This document includes, details of the process used to review ActionAids programme in Somaliland and provides both a summary and details of the findings. The review was carried out by a group of both men and women composed of community based organisation members, village elders, staff from government institutions and other professionals. Mapping, interviews and small group discussions were used to elicit data on availability, relevance, accessibility, utilisation, coverage, quality, effort, efficiency and impact indicators.
Bottom up planning? Participatory implementation, monitoring and evaluation of PRS processes in Bolivia
This article explores links between the social unrest in Bolivia in October 2003 and the processes involved in the implementation, monitoring and evaluation of the Poverty reduction Strategy Paper (PRSP). The article suggests that the participation of civil society organisations has been limited and ineffective in these processes for a number of reasons. The author analyses the role that civil society has played in monitoring and implementing the PRSP, focusing on how the Grupo Nacional de Trabajo para la Participacion (GNTP) has worked with the government, NGOs and other civil society organisations. Specifically, the author looks at one case of successful peopleÆs participation in Vallegrande and concludes by drawing out lessons learnt from the Bolivian experience. These include: bottlenecks for peopleÆs participation can in part be overcome by strengthening networks and learning communities; key factors enabling peopleÆs participation in PRSP processes include government openness to participatory processes, access to information, organisational capacity within civil society organisation and commitment to participatory processes; and the role that South-South exchanges can have in strengthening learning communities.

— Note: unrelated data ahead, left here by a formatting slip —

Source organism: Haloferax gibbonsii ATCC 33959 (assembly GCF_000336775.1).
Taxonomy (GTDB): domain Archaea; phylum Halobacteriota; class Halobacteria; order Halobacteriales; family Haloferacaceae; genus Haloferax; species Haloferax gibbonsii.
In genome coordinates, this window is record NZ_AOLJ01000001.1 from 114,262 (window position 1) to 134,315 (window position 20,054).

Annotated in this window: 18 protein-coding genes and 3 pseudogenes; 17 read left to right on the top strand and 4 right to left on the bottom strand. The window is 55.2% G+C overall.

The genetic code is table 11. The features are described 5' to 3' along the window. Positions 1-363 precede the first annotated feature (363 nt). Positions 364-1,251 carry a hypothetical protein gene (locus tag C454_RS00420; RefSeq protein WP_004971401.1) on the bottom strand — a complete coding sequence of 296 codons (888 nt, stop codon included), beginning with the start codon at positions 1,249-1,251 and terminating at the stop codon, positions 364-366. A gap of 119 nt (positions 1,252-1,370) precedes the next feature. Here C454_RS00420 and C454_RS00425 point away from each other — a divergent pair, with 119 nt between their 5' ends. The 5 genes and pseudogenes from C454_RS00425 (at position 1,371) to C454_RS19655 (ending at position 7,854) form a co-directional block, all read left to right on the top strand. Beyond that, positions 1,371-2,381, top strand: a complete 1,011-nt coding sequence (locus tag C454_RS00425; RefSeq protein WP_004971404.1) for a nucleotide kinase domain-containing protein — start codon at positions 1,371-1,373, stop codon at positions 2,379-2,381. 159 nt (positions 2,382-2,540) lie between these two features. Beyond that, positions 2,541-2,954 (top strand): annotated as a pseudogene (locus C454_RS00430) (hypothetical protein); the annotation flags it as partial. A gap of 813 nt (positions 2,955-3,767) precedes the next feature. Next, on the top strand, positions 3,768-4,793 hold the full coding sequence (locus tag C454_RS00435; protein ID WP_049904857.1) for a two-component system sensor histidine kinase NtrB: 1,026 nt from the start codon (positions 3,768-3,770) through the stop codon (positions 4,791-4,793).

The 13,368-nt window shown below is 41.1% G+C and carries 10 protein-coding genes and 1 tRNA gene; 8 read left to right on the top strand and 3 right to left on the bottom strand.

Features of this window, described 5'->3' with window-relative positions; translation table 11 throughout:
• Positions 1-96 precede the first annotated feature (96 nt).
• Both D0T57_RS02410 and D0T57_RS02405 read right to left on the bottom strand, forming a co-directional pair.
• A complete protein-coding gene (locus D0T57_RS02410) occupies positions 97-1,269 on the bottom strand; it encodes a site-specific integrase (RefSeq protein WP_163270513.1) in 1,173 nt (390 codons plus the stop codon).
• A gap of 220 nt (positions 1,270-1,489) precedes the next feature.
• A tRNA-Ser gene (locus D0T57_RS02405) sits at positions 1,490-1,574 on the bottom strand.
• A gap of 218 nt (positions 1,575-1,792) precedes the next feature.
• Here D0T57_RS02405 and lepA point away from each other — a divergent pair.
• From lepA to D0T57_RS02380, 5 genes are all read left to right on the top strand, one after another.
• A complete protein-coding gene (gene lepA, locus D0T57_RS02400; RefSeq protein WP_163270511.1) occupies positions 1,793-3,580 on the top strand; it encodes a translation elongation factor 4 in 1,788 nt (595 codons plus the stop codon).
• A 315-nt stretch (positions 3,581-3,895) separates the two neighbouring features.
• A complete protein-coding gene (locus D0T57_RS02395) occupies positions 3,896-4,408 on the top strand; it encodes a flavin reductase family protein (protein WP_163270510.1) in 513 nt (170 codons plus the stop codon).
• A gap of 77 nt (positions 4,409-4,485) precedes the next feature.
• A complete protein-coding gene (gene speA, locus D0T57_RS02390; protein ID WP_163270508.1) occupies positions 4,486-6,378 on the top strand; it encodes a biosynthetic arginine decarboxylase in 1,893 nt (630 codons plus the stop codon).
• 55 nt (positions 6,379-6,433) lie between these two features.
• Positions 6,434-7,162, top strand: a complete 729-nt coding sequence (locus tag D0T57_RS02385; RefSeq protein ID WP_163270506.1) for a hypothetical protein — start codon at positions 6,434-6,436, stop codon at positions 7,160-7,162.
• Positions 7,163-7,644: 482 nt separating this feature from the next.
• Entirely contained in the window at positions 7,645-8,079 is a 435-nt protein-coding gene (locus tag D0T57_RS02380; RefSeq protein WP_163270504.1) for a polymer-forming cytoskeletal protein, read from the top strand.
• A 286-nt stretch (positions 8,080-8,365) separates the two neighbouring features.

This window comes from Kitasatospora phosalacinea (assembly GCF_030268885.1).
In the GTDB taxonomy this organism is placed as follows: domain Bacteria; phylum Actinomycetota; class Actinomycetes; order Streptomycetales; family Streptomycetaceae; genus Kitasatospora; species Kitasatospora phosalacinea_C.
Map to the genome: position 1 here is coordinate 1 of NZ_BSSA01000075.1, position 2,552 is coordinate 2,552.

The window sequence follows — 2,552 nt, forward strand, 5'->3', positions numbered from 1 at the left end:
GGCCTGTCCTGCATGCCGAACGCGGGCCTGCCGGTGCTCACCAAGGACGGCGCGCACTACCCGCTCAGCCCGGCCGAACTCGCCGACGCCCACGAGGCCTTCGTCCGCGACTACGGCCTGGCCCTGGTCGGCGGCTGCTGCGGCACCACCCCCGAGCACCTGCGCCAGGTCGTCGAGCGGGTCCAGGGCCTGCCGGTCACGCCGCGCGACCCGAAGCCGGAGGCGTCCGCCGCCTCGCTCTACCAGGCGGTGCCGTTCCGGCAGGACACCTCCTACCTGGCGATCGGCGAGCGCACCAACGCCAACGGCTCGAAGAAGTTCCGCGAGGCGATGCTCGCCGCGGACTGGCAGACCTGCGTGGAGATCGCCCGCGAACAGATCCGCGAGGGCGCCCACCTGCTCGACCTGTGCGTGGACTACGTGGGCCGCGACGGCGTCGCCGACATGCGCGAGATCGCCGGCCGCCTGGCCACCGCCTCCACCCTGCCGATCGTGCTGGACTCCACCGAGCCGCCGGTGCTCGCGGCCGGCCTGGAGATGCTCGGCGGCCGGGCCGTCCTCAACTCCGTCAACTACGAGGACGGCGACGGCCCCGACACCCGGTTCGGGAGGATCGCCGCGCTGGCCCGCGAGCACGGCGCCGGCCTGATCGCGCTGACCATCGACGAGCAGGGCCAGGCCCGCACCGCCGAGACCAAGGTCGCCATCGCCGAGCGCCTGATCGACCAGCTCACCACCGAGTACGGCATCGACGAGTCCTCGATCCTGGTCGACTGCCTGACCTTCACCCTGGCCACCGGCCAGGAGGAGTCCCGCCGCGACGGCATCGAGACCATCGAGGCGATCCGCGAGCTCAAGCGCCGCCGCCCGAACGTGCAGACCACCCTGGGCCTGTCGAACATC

Comprehensive overview of participatory approaches to monitoring, focusing on community monitoring of environmental changes and natural resource management interventions. The Working Paper draws on an extensive review of published literature and interviews with practitioners with experience in participatory monitoring. Ten case studies are presented and comparatively analysed and discussed. The paper begins by providing a general overview of conventional monitoring and then discusses the basis of participatory monitoring approaches, especially their impacts and benefits, how participation is achieved, and how indicators are perceived and developed. Trade-offs in meeting diverse, often conflicting needs and objectives, particularly between the need for scientific rigour on the one hand, and enhanced participation in participatory monitoring process on the other. The last section of the paper presents and compares three different categories of approaches to participatory monitoring which have been successful at achieving community involvement. These approaches are methodologies that are developed from the use of PRA, those that use oral testimony, and those that adapt scientific approaches to ecological assessment. Finally, current gaps in our understanding of participatory environmental monitoring are identified. The review finds that further documentation is required of the negotiations that occur within and between stakeholder groups, particularly in terms of identifying and establishing different priorities and objectives. It further suggests that few approaches to monitoring involve all stakeholders in the complete monitoring process, which takes longer to establish and implement. The review highlights that the monitoring process must provide real and meaningful benefits for all stakeholders, especially for local people whose long term participation is central to the monitoring process.